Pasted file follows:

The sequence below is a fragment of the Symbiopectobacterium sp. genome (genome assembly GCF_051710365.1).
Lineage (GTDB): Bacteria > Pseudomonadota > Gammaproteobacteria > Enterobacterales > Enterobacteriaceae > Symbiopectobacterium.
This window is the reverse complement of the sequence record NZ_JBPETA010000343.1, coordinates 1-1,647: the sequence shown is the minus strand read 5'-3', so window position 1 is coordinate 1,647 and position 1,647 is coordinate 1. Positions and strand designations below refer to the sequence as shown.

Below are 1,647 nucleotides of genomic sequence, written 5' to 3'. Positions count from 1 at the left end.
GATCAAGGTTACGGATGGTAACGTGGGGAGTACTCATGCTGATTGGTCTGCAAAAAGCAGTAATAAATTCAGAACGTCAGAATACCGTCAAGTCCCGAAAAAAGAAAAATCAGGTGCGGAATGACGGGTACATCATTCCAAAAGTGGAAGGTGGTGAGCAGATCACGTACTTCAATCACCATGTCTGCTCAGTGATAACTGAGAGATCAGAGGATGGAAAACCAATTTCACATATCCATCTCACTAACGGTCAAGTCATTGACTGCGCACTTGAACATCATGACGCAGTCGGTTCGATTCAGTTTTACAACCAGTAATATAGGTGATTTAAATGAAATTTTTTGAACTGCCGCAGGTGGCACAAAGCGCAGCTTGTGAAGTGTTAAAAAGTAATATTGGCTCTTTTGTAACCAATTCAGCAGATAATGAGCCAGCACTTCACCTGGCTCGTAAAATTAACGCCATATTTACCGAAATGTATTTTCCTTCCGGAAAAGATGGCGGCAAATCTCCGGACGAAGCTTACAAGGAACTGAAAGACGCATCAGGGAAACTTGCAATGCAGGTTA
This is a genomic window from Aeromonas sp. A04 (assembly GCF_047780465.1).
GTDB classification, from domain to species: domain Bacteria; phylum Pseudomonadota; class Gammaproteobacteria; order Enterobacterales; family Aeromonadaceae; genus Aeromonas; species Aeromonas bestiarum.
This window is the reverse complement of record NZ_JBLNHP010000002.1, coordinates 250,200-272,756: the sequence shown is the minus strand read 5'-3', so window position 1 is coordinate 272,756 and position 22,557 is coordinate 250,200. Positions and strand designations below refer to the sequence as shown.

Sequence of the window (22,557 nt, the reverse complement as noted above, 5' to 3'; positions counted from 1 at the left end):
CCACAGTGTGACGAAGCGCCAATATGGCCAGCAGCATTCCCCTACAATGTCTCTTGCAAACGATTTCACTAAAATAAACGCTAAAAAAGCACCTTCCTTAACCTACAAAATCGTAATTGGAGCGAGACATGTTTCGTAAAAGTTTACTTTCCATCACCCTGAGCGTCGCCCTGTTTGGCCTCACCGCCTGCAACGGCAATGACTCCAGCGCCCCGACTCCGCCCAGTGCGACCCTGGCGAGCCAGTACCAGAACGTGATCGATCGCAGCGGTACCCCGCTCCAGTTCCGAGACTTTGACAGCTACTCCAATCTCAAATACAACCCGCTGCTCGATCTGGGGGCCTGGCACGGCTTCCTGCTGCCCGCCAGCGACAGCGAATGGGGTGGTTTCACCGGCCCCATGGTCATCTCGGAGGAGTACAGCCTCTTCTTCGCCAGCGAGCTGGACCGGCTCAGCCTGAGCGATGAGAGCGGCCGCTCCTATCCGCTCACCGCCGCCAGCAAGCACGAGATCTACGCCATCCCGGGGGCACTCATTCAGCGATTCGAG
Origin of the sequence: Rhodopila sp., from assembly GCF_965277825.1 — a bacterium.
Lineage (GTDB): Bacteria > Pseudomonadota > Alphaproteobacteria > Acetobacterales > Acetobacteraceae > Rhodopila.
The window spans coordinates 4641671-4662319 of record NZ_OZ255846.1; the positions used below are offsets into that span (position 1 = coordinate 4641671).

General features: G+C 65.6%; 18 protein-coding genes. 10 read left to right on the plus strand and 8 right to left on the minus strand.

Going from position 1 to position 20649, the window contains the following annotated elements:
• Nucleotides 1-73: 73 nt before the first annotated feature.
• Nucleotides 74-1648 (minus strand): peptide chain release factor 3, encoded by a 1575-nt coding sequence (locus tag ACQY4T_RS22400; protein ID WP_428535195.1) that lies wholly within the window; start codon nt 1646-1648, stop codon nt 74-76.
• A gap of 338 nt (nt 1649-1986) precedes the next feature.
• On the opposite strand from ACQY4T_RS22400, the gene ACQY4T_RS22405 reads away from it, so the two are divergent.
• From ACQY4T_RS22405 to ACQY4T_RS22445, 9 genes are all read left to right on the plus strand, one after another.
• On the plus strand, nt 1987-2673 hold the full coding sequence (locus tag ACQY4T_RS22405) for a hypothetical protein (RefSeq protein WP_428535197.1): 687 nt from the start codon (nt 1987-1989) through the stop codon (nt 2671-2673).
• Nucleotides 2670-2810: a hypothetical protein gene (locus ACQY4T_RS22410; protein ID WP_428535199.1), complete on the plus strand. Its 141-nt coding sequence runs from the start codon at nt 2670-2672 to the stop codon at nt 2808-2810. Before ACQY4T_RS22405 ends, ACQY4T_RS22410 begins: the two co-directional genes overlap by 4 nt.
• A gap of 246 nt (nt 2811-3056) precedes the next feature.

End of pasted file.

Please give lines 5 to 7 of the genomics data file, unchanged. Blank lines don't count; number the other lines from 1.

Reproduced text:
GATCAAGGTTACGGATGGTAACGTGGGGAGTACTCATGCTGATTGGTCTGCAAAAAGCAGTAATAAATTCAGAACGTCAGAATACCGTCAAGTCCCGAAAAAAGAAAAATCAGGTGCGGAATGACGGGTACATCATTCCAAAAGTGGAAGGTGGTGAGCAGATCACGTACTTCAATCACCATGTCTGCTCAGTGATAACTGAGAGATCAGAGGATGGAAAACCAATTTCACATATCCATCTCACTAACGGTCAAGTCATTGACTGCGCACTTGAACATCATGACGCAGTCGGTTCGATTCAGTTTTACAACCAGTAATATAGGTGATTTAAATGAAATTTTTTGAACTGCCGCAGGTGGCACAAAGCGCAGCTTGTGAAGTGTTAAAAAGTAATATTGGCTCTTTTGTAACCAATTCAGCAGATAATGAGCCAGCACTTCACCTGGCTCGTAAAATTAACGCCATATTTACCGAAATGTATTTTCCTTCCGGAAAAGATGGCGGCAAATCTCCGGACGAAGCTTACAAGGAACTGAAAGACGCATCAGGGAAACTTGCAATGCAGGTTA
This is a genomic window from Aeromonas sp. A04 (assembly GCF_047780465.1).
GTDB classification, from domain to species: domain Bacteria; phylum Pseudomonadota; class Gammaproteobacteria; order Enterobacterales; family Aeromonadaceae; genus Aeromonas; species Aeromonas bestiarum.